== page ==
Inspired by inaugural events across the pond, we indulge in some gentle globetrotting and encounter a failed QS in China, a cement protest in Greece and a lone Hungarian in the Middle East

Just something I read …

You can’t keep a good man down. Michael Byng, former chair of the QS and Construction Faculty at the RICS, suffered a blow last July when his Birmingham firm, Michael Byng Project Control, went into administration. Now, six months later, it is in liquidation. Hard to know how many tears will be shed for a man once fined several thousand pounds for, among other things, acting “in a manner unbecoming of a chartered surveyor”. But if you thought it was a case of Kiss, Kiss, Byng, Byng, think again. I notice a new firm has cropped up at Companies House – Michael Byng Project Control (China). Perhaps he was inspired by Building’s coverage of the eastern markets.

Ever the optimist

There’s a case for displaying a stiff upper lip when those around you are starting to quiver, but Oakdene took the concept into the realms of farce last week. Shortly after the housebuilder’s banks called in their £85m debt and its shares were suspended, Building asked whether this meant the company was in trouble. “I don’t know why anyone would think that,” replied an indignant spokesperson. Hours later, the company announced the administrators had been called in. Mind you, this is the company that once told me it had sold “about 200” homes in 2007 when it actually meant 140.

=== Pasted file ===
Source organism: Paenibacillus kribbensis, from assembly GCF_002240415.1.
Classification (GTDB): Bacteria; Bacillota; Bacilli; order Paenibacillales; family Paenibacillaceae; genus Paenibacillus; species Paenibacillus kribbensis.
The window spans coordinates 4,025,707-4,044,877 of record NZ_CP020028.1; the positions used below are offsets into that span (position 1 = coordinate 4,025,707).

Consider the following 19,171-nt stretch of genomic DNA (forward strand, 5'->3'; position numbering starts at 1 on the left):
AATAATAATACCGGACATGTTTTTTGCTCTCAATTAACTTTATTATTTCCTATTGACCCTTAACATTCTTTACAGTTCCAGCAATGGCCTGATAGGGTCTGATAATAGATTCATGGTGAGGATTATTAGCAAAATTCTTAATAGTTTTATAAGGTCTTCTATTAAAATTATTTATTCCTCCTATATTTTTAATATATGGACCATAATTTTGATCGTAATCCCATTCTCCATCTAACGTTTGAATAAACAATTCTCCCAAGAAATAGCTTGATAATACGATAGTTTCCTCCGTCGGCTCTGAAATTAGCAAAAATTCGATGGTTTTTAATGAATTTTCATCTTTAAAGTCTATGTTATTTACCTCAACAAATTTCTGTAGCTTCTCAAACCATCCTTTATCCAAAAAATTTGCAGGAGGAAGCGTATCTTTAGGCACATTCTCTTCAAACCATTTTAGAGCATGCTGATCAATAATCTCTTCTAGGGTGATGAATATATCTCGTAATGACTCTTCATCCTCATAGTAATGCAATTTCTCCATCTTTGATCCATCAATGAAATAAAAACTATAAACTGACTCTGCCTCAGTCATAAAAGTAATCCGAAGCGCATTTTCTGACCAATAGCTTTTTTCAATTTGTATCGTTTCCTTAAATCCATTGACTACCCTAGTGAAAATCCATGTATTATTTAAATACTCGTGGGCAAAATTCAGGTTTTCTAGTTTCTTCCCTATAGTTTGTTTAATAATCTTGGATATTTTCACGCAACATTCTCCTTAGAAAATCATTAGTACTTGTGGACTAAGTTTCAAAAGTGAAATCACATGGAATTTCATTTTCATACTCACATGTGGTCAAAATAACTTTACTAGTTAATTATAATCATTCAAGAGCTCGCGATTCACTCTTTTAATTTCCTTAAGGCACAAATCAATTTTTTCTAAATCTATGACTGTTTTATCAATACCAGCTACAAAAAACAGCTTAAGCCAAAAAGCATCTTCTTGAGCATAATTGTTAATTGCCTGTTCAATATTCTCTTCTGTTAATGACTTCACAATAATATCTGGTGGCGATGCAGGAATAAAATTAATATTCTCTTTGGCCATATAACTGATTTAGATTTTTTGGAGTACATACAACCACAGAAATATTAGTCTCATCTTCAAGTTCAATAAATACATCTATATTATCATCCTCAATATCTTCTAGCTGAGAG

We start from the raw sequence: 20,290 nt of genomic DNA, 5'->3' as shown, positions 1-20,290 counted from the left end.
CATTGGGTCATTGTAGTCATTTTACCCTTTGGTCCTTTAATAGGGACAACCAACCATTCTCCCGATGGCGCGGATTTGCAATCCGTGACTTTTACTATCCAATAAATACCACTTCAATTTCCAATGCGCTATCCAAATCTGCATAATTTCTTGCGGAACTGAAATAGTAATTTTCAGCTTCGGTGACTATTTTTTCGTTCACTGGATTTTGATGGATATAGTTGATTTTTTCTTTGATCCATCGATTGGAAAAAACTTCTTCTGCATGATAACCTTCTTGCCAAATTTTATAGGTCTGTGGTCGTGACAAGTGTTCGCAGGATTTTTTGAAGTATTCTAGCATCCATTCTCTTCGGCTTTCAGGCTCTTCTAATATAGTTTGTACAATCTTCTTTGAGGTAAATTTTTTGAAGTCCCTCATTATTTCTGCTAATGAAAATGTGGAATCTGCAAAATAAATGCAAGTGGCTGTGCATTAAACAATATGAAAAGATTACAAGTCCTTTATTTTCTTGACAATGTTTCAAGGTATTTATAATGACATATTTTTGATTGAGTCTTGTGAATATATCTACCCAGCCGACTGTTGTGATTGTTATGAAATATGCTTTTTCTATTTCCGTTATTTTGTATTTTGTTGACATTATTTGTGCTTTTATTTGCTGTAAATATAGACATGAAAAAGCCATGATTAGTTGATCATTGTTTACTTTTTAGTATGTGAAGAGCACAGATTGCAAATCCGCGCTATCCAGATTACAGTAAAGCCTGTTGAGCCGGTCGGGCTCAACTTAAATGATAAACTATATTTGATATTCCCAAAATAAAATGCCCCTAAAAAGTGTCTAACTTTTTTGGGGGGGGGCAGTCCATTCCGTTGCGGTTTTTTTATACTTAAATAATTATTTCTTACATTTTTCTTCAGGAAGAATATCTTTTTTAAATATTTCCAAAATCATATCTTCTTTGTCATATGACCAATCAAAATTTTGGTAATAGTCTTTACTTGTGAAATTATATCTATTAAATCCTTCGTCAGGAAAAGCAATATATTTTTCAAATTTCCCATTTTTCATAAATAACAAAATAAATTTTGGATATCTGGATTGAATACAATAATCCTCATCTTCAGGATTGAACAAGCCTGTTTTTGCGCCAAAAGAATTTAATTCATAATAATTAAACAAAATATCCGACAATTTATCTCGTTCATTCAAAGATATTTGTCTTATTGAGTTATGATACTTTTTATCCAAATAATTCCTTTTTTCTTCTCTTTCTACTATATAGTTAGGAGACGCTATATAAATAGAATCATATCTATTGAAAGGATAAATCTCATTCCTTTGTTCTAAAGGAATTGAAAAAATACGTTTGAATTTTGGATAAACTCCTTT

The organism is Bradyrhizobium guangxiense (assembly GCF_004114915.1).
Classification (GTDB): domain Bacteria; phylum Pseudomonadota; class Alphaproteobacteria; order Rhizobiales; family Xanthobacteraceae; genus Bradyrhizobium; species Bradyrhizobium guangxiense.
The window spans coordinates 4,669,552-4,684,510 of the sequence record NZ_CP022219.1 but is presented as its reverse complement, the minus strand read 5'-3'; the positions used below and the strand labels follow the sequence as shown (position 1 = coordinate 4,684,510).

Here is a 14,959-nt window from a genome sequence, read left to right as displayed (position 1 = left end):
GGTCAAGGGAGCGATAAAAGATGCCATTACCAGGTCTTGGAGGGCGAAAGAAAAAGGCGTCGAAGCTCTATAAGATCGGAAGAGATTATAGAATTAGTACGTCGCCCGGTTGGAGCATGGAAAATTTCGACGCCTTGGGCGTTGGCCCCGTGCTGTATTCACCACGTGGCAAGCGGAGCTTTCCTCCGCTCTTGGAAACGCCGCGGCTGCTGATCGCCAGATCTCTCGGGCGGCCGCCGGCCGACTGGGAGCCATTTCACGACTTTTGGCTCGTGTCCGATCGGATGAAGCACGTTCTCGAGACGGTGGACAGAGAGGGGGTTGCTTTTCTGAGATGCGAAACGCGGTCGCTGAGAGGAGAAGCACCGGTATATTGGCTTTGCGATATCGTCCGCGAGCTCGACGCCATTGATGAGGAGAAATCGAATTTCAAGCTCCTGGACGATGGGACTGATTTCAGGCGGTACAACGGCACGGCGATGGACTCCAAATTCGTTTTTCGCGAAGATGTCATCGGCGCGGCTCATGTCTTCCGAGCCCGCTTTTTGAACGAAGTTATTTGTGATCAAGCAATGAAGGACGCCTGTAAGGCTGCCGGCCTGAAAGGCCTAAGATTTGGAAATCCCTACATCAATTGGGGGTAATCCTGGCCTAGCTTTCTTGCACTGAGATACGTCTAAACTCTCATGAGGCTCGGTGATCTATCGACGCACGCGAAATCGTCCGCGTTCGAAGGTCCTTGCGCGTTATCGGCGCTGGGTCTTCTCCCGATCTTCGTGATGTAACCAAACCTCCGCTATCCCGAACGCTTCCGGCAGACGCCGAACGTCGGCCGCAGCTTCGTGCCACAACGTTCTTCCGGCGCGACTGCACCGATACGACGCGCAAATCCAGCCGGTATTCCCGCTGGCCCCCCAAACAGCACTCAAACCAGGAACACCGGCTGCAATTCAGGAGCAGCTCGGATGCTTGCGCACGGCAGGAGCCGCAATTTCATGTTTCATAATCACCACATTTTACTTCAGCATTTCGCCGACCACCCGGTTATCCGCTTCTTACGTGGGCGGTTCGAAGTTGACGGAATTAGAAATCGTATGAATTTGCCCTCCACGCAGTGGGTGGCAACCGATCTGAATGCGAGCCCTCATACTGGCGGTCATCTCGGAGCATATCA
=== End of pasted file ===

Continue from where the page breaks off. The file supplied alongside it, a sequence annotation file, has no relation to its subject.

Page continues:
Sprechen sie global?

According to the UN, there are 192 countries in the world and consultant Halcrow seems to be doing its best to get, well, a real united nations of employees. The firm employs about 2,000 people in the Middle East and David Yaw, Halcrow’s regional managing director, has proudly told me it has just taken on its 56th nationality out there – a Hungarian. That means the company has staff from about 30% of the world’s countries. It’s a good job English is the universal language, because printing the staff handbook could prove a costly exercise.

It’s all Greek to me

Greek protesters, clearly in the mood for protest after railing against economic hardship and police violence, decided to disrupt the launch of a Renzo Piano scheme in Athens last week. As the architect unveiled designs for the Stavros Niarchos Foundation Cultural Centre, protesters hiding in the audience unveiled a “No more concrete!” banner and charged through the hall shouting the same slogan. The project team took it on the chin but was a little puzzled by the demonstrators’ wrath – the scheme is intended to be zero-carbon, after all.

Brand new brand

With President Obama newly installed in the White House, it’s good to see the construction industry embracing the spirit of change. Davis Langdon this week unveiled their dramatic “master brand identity”, which involves a new shiny red logo. From this point forward, Davis Langdon is entering a new era, repositioned as a “solutions-driven, global construction consultancy”, which has decided to “rationalise its sub-brands under a single name”. Which is? Er, Davis Langdon …

Smashing work

Which superstar architect would you pick to design a hotel for rock stars Iron Maiden? Norman Foster may be a likely candidate, you might think, having designed a refit of Dublin’s Clarence hotel for Irish

chart-botherers U2. But the band’s former manager Andy Taylor, soon to open the Sanctum Soho Hotel, had other ideas. We can reveal that bespoke London-based architect Smith Caradoc Hodgkins will be designing the £50m scheme. SCH, you may be interested to hear, designed the elegant glass frontage at Tate Modern. A shame that any glass in Sanctum Soho will no doubt be smashed by a thrown television shortly after its first rock star guests stay the night …